The figure summarizes the systematic approach to QbD.
  • Quality by design (QbD) approach to biopharm process development

  • Screening design of experiment (DoE) identifies which of many factors or conditions used have a significant effect on the response. Example: screening to predict step elution conditions for a cation exchanger.


U.S. Department of Health and Human Services, Food and Drug Administration. Guidance for Industry PAT — A Framework for Innovative Pharmaceutical Development, Manufacturing, and Quality Assurance. Sept. 2004. Accessed July 18, 2021.

International Conference on Harmonization (ICH) and FDA Guidance for Industry, Q8 (R2) Pharmaceutical Development, Nov. 2009. Accessed February 22, 2021.

European Medicines Agency. Quality by design. https://www.ema.europa.eu/en/human-regulatory/research-development/quality-design. Accessed February 22, 2021.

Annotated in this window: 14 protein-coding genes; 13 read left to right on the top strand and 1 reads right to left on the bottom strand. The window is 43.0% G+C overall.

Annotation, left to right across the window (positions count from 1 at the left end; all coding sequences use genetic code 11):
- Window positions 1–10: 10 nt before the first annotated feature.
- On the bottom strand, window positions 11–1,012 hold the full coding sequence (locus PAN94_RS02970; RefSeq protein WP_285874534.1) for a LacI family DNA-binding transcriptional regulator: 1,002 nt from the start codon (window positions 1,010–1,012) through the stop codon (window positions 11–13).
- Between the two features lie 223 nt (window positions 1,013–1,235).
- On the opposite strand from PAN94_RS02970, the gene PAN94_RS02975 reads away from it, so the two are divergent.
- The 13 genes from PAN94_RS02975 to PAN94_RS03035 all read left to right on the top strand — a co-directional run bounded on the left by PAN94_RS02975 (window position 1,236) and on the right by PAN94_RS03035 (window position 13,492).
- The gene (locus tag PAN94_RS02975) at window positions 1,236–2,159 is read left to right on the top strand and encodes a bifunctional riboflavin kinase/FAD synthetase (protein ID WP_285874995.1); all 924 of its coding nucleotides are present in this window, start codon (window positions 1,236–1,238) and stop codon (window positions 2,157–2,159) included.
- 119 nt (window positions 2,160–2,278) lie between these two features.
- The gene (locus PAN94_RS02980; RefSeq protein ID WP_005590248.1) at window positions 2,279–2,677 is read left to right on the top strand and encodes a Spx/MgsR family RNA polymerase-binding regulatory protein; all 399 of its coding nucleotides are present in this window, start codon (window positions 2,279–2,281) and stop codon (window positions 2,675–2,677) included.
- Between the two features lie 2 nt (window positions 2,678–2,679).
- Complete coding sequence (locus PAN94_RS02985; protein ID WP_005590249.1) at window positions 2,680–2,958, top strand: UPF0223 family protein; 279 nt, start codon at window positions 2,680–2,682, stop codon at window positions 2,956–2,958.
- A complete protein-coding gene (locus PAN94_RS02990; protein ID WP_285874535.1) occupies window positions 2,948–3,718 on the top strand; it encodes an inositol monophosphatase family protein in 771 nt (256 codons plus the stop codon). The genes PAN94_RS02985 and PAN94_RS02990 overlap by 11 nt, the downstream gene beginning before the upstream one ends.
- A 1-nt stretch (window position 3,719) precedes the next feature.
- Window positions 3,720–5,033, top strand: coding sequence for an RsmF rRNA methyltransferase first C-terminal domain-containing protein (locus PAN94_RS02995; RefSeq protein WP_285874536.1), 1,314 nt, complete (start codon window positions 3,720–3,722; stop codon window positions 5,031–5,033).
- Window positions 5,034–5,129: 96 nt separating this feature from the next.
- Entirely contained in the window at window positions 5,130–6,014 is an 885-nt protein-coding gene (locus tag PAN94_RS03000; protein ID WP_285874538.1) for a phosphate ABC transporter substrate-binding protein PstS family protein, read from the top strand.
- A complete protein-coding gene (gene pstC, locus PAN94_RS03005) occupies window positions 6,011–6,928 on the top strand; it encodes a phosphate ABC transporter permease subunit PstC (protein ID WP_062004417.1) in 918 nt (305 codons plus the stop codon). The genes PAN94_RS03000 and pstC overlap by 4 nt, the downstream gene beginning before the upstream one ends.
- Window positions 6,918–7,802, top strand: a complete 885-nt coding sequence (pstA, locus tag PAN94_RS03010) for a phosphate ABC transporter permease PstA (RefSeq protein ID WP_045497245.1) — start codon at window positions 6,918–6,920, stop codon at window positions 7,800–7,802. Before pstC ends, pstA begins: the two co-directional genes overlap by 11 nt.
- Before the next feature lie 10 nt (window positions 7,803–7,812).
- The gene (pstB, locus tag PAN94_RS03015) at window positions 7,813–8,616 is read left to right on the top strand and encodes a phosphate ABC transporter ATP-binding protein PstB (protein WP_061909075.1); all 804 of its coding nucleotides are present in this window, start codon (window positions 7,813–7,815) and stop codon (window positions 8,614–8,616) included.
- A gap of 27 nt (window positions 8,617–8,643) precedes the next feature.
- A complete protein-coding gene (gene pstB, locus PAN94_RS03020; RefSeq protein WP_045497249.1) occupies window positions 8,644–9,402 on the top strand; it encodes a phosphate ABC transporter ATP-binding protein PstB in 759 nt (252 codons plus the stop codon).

What happens during process development has a big impact on meeting regulatory requirements. In this section we highlight the process in the United States. The general progression of the phases is similar elsewhere in the world, but the specifics will vary by region depending on guidelines from the relevant regulatory authority, such as the European Medicines Agency (EMA) in Europe or the National Medical Products Administration (NMPA) in China. Here’s a diagram showing where regulatory filings for the US FDA come into play during the drug development process with some terminology added to correlate to other regions:

Drug development process overview with US regulatory milestones

Pharmacology and toxicology data from in vitro and animal studies are essential before moving on to clinical trials. This data is required to submit an investigational new drug (IND) application. The IND application represents a pivotal milestone, as the data that’s included is reviewed by regulators to determine if there is sufficient justification for a Phase 1, a first-in-human (FIH), trial, or a Phase 1 new therapeutic indication of use. The small Phase 1 studies confirm drug candidate safety for further investigation.